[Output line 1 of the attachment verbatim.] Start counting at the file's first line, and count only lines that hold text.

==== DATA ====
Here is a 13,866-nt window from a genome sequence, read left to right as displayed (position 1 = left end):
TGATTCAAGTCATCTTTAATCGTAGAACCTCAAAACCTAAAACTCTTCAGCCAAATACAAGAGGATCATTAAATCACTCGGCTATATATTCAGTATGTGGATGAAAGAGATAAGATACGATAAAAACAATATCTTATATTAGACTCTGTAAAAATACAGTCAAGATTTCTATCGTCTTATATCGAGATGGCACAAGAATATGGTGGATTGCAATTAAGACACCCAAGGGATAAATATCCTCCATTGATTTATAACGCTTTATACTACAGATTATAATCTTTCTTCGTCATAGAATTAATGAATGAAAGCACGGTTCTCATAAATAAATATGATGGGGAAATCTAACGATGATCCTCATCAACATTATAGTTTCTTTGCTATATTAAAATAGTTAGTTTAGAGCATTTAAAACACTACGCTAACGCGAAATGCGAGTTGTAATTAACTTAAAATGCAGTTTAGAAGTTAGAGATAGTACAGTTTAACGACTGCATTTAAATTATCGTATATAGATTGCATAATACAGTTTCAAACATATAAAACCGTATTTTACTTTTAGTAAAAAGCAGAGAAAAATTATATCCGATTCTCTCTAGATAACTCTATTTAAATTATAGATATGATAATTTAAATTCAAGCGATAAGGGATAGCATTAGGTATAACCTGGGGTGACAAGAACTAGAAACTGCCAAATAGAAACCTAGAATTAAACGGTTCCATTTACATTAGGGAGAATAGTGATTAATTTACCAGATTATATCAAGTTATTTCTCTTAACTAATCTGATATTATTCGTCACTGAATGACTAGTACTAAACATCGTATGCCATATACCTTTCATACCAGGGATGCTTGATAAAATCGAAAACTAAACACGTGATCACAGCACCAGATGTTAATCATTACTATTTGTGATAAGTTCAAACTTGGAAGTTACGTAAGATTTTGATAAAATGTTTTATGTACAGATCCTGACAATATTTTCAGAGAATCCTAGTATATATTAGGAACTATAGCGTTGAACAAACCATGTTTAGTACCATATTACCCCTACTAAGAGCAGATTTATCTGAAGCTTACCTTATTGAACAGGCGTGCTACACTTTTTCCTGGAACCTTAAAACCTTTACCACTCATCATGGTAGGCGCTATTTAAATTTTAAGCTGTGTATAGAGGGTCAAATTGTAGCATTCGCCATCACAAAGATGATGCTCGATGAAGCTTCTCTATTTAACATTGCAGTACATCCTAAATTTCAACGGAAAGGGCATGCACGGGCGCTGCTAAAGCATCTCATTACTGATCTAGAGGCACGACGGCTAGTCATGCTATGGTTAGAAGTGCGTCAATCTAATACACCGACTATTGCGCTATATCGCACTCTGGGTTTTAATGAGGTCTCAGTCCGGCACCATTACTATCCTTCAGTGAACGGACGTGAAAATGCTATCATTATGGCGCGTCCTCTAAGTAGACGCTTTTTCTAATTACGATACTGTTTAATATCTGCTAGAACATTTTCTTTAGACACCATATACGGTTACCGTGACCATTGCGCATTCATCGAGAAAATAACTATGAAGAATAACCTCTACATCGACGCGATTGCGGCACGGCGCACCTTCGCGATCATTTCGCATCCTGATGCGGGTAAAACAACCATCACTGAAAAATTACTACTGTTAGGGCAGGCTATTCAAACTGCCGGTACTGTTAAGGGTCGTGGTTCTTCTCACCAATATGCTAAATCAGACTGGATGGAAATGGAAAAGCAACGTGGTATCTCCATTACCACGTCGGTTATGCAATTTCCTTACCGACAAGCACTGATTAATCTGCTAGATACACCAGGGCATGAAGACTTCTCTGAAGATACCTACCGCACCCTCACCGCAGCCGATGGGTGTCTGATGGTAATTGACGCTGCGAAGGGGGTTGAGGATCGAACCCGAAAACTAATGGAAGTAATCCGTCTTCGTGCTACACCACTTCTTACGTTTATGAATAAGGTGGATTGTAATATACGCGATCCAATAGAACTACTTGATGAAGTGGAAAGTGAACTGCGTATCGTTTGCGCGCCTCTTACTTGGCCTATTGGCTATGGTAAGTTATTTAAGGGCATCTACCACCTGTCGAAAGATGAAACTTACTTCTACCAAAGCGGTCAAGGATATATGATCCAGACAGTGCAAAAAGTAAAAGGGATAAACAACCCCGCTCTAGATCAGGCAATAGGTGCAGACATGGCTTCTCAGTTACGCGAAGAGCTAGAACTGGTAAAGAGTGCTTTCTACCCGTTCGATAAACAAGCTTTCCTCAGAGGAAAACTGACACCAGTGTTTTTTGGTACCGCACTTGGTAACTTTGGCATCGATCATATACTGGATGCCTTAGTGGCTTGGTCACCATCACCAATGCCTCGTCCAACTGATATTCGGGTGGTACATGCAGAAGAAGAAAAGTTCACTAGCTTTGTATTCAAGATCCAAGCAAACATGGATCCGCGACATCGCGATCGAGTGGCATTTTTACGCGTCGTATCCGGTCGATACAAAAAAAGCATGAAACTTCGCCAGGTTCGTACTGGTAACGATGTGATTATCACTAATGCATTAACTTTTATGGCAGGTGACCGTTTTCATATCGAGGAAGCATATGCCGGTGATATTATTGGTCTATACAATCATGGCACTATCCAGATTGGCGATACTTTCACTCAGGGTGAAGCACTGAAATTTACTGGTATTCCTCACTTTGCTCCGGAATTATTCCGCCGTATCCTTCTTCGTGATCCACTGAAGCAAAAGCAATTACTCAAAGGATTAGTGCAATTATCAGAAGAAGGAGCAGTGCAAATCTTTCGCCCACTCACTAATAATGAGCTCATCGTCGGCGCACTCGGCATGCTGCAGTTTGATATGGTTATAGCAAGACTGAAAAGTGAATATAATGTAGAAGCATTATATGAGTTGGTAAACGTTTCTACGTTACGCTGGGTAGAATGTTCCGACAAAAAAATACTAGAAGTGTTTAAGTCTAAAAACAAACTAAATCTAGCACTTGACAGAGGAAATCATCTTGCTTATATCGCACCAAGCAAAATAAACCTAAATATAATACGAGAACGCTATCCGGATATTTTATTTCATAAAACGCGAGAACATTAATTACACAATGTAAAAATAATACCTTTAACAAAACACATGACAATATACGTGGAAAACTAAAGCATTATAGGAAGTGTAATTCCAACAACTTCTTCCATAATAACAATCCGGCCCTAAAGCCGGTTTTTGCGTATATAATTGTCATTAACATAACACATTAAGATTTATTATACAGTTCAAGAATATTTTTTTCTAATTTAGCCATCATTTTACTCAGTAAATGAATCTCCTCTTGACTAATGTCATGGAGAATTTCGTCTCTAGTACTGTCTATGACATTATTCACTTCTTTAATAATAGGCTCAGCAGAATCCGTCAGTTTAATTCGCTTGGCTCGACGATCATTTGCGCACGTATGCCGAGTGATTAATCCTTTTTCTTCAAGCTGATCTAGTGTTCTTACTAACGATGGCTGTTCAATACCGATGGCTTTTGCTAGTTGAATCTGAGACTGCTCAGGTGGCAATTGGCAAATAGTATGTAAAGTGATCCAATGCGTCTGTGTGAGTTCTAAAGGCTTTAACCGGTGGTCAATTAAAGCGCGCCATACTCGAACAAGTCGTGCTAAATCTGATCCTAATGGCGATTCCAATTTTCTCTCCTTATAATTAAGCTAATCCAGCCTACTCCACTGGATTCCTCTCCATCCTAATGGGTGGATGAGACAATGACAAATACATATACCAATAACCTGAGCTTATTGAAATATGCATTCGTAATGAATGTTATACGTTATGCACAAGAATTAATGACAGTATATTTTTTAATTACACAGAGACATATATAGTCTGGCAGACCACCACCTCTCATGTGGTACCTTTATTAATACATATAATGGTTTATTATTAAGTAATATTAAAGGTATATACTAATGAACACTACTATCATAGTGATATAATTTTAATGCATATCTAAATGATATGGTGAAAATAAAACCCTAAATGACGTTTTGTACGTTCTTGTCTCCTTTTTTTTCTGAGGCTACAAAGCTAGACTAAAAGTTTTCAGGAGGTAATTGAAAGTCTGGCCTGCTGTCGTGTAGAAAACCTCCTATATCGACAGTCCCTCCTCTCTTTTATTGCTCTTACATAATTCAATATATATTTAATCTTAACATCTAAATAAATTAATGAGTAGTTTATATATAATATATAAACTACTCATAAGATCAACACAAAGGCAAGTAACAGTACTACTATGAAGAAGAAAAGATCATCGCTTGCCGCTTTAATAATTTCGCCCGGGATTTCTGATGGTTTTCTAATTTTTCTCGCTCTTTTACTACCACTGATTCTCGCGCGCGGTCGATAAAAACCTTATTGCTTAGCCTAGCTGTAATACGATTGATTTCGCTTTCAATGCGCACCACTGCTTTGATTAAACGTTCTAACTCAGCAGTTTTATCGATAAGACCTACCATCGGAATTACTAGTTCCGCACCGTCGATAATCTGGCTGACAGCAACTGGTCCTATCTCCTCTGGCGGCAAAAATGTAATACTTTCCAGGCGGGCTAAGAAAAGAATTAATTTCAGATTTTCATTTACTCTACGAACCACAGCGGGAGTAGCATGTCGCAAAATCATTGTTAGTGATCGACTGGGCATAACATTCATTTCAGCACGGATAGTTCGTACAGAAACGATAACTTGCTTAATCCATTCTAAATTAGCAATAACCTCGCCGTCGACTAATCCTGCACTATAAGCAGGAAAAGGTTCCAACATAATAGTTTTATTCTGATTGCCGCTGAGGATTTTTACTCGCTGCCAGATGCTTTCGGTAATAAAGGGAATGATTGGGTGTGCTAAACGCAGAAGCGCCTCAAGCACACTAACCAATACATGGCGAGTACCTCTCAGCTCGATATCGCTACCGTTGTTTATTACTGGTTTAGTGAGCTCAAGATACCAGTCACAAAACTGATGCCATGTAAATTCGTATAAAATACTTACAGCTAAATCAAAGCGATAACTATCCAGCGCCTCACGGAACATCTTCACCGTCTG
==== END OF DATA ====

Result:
Here is a 13,866-nt window from a genome sequence, read left to right as displayed (position 1 = left end):